Throwing Caution to the Wind

Illustration by Erin Johnson

Illustration by Erin Johnson
Starving for Attention

During the heat of his campaign for the presidency, Barack Obama stated in a speech to the Human Rights Campaign in the fall of 2007 that “America is ready to get rid of the ‘Don’t Ask, Don’t Tell’ policy. That work should have started long ago. It will start when I take office. America is ready to get rid of the ‘Don’t Ask, Don’t Tell’ policy. All that is required is leadership.”

If all that is required is indeed leadership, then that quality certainly has been missing in the Obama administration, considering the lack of action on the issue of allowing gays to serve openly in the military by repealing the contentious “Don’t Ask, Don’t Tell” policy — a law implemented in 1993 that requires the military to discharge a service member who is found to be gay. While it is nothing new for a politician to backtrack on his campaign promises, it is all the more disheartening to see a new administration that has strongly advocated for a much-needed policy change easily succumb to inaction due to misguided perceptions about its political tenability. Simply put, forcefully leading the way for progress is as necessary now as it was during Obama’s campaign, especially when perfectly qualified soldiers continue to be unjustly fired.

Since the administration has established overall that it does not believe in the persistence of these discharges, it is all the more evident that leadership is lacking because this administration thus far has chosen a route that is politically safe but is, in the words of Center for American Progress fellow and writer Matthew Yglesias, contemptible in moral logic due to the policy’s inherently unjust features. Considering that Obama has the political capital to make a potentially unpopular decision – at least unpopular within the military – come to fruition through his influence, it is frustrating that to date he has failed to exert the necessary leadership skills he surely possesses.

Instead, his administration is needlessly complicating a transition that is worth its potential political ramifications, as it is not only a matter of upholding the principles of fairness and equality, but also ensuring that our military has the best personnel possible, a goal that is irrespective of sexual orientation. Thus, from a pragmatic standpoint, any perceived risks are outweighed by the benefits that our military would receive from allowing such qualified and dedicated soldiers to serve their country openly.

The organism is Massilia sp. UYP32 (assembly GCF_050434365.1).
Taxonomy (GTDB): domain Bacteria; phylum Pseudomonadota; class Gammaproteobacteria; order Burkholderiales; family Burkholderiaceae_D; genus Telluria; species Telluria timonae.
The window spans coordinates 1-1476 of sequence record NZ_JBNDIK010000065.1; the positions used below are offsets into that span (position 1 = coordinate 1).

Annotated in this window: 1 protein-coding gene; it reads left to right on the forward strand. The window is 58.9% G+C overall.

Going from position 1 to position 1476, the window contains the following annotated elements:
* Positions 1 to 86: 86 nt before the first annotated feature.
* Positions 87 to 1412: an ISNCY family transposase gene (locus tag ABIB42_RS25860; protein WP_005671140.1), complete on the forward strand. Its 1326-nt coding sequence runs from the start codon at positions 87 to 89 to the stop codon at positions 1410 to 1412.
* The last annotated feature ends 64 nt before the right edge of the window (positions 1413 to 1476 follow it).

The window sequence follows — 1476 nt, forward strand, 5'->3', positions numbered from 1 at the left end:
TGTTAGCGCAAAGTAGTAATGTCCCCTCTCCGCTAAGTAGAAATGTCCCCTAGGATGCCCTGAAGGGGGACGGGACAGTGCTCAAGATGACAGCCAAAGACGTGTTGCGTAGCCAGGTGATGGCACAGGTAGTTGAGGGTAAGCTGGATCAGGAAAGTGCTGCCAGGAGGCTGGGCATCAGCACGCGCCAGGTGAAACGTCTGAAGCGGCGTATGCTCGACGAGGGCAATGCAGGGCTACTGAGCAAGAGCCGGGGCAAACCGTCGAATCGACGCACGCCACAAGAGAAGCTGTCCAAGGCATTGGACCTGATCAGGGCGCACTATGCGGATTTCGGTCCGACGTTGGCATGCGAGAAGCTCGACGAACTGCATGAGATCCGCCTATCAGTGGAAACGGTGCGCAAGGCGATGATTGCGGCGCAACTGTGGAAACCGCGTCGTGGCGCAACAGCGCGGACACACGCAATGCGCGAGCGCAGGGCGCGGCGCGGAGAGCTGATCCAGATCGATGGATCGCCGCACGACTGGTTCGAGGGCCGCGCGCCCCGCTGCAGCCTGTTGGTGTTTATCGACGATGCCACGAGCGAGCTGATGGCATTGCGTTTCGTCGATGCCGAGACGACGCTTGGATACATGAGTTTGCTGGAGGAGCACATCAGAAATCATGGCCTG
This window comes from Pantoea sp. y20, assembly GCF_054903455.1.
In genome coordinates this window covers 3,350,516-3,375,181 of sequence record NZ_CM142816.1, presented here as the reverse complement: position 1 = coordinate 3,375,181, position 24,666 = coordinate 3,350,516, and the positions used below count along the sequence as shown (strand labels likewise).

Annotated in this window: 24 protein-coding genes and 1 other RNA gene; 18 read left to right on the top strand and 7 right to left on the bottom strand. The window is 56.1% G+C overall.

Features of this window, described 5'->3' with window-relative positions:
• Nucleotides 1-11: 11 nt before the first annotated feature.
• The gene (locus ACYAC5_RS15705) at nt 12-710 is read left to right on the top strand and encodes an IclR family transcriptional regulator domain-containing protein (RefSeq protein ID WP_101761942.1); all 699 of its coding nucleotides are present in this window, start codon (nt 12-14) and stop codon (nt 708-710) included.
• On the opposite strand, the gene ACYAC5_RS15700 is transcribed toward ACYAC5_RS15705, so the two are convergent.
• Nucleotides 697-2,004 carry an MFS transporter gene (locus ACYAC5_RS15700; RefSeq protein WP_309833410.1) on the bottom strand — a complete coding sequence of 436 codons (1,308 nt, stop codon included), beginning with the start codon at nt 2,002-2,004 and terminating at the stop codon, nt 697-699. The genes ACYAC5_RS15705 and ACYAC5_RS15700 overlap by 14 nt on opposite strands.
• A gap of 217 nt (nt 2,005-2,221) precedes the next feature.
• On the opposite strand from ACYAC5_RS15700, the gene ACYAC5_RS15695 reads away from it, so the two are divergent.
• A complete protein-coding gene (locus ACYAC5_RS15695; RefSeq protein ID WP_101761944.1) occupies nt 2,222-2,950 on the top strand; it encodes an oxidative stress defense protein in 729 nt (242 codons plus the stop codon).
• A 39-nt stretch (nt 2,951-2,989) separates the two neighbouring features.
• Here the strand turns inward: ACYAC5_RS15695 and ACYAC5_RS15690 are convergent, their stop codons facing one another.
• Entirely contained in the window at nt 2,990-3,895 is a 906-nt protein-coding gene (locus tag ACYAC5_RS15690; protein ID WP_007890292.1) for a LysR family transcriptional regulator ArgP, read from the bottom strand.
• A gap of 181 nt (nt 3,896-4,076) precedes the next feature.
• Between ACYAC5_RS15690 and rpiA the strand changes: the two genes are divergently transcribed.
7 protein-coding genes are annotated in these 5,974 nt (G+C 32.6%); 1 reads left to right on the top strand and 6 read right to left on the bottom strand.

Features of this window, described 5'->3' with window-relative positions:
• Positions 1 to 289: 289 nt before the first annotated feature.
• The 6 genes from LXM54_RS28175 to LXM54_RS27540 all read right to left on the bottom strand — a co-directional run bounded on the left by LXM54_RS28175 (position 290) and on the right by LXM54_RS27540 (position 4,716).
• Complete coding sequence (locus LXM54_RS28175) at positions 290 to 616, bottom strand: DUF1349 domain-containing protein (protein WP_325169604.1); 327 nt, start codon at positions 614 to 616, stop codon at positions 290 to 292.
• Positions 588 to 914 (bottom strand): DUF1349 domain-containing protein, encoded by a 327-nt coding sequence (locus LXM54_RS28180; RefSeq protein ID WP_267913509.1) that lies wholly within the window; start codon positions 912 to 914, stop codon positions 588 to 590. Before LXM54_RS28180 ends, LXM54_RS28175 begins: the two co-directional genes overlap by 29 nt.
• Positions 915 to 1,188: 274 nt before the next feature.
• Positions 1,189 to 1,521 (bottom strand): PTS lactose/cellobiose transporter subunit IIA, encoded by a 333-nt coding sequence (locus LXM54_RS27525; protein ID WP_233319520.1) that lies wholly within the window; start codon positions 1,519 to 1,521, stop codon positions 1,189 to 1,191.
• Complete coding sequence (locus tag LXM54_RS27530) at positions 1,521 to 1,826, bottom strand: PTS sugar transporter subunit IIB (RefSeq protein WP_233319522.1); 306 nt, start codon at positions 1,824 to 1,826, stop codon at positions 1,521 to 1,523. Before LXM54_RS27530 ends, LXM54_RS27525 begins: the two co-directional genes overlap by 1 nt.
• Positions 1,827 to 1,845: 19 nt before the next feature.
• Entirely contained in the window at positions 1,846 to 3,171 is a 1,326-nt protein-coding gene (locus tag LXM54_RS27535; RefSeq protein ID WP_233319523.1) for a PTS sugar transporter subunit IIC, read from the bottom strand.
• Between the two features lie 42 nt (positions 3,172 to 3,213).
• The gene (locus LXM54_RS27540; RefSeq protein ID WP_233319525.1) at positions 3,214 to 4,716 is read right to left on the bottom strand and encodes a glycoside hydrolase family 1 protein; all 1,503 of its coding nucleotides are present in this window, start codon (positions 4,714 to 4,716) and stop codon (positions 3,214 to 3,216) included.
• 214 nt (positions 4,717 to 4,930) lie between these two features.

According to the Service Members Legal Defense Network, over 12,500 men and women have been discharged since the “Don’t Ask, Don’t Tell” policy was implemented in the early 1990s. Furthermore, almost 800 of those discharges involved “mission-critical” specialists, according to a 2005 Government Accountability Office report.

Arguments against repealing the policy contend that it will affect unit cohesion and that it is not currently convenient politically or militarily. However, more than 20 nations, including American allies like Britain and Israel, allow gay soldiers to serve openly without difficulty. According to Aaron Belkin, who is the director of the Palm Center, a think tank at UC Santa Barbara that focuses on sexuality and the military, “Among the more than 20 nations that allow open gay service, each pursued its own path to implement the change. Even though the strategies varied, no foreign military has reported overall problems.”

In regard to convenience, there will arguably never be an ideal time to implement such a change. The military and the president will always have demanding issues to face. The more crucial point is that a commitment to doing what is right is not a matter of convenience. It is certainly neither convenient nor fair for gay service members to face discharges that force them to leave the lives they have dedicated themselves to in the military, especially when the discharge stems from a trait that these soldiers cannot change. What is convenient is the political capital that Obama currently holds due to the early nature of his administration — capital that could conveniently be used now to overcome legislative delay.

While Obama may claim that his hands are tied and that it is Congress that must implement the change, in reality the president has the ability to sway congressional action through a vocal defense of the repeal. Military law experts from the Palm Center argue that Obama could sign an executive order to halt such discharges, but an act of Congress would be a long-term solution, as it could not be overturned by a future administration, thereby ensuring that an outdated and unnecessary policy is finally put to an end.

The Obama on the campaign trails who strongly supported the termination of “Don’t Ask, Don’t Tell” was right in saying that Americans are ready for change; according to The New York Times, nationwide polls consistently show America’s overwhelming support of lifting the ban. Thus, it remains to be seen whether or not this administration is ready and has the leadership to exert the will to make that change happen.

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